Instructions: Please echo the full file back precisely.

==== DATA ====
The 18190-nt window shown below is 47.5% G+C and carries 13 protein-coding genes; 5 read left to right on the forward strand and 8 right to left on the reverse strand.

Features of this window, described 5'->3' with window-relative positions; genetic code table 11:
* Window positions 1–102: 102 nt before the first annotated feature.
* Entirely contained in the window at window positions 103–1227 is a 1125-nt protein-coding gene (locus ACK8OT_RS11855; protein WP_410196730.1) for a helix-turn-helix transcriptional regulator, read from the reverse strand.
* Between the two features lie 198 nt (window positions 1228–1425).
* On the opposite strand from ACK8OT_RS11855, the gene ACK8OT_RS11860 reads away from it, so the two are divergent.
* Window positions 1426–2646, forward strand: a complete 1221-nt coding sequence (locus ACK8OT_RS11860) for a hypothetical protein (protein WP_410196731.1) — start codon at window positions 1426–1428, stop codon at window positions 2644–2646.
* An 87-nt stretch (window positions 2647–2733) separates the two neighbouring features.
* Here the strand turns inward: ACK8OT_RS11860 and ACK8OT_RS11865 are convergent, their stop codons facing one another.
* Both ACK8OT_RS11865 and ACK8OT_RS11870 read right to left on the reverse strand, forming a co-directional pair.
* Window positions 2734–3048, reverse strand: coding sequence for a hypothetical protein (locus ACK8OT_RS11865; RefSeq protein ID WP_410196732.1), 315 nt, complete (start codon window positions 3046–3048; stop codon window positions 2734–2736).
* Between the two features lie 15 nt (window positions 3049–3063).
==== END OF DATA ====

The 18190-nt window shown below is 47.5% G+C and carries 13 protein-coding genes; 5 read left to right on the forward strand and 8 right to left on the reverse strand.

Features of this window, described 5'->3' with window-relative positions; genetic code table 11:
* Window positions 1–102: 102 nt before the first annotated feature.
* Entirely contained in the window at window positions 103–1227 is a 1125-nt protein-coding gene (locus ACK8OT_RS11855; protein WP_410196730.1) for a helix-turn-helix transcriptional regulator, read from the reverse strand.
* Between the two features lie 198 nt (window positions 1228–1425).
* On the opposite strand from ACK8OT_RS11855, the gene ACK8OT_RS11860 reads away from it, so the two are divergent.
* Window positions 1426–2646, forward strand: a complete 1221-nt coding sequence (locus ACK8OT_RS11860) for a hypothetical protein (protein WP_410196731.1) — start codon at window positions 1426–1428, stop codon at window positions 2644–2646.
* An 87-nt stretch (window positions 2647–2733) separates the two neighbouring features.
* Here the strand turns inward: ACK8OT_RS11860 and ACK8OT_RS11865 are convergent, their stop codons facing one another.
* Both ACK8OT_RS11865 and ACK8OT_RS11870 read right to left on the reverse strand, forming a co-directional pair.
* Window positions 2734–3048, reverse strand: coding sequence for a hypothetical protein (locus ACK8OT_RS11865; RefSeq protein ID WP_410196732.1), 315 nt, complete (start codon window positions 3046–3048; stop codon window positions 2734–2736).
* Between the two features lie 15 nt (window positions 3049–3063).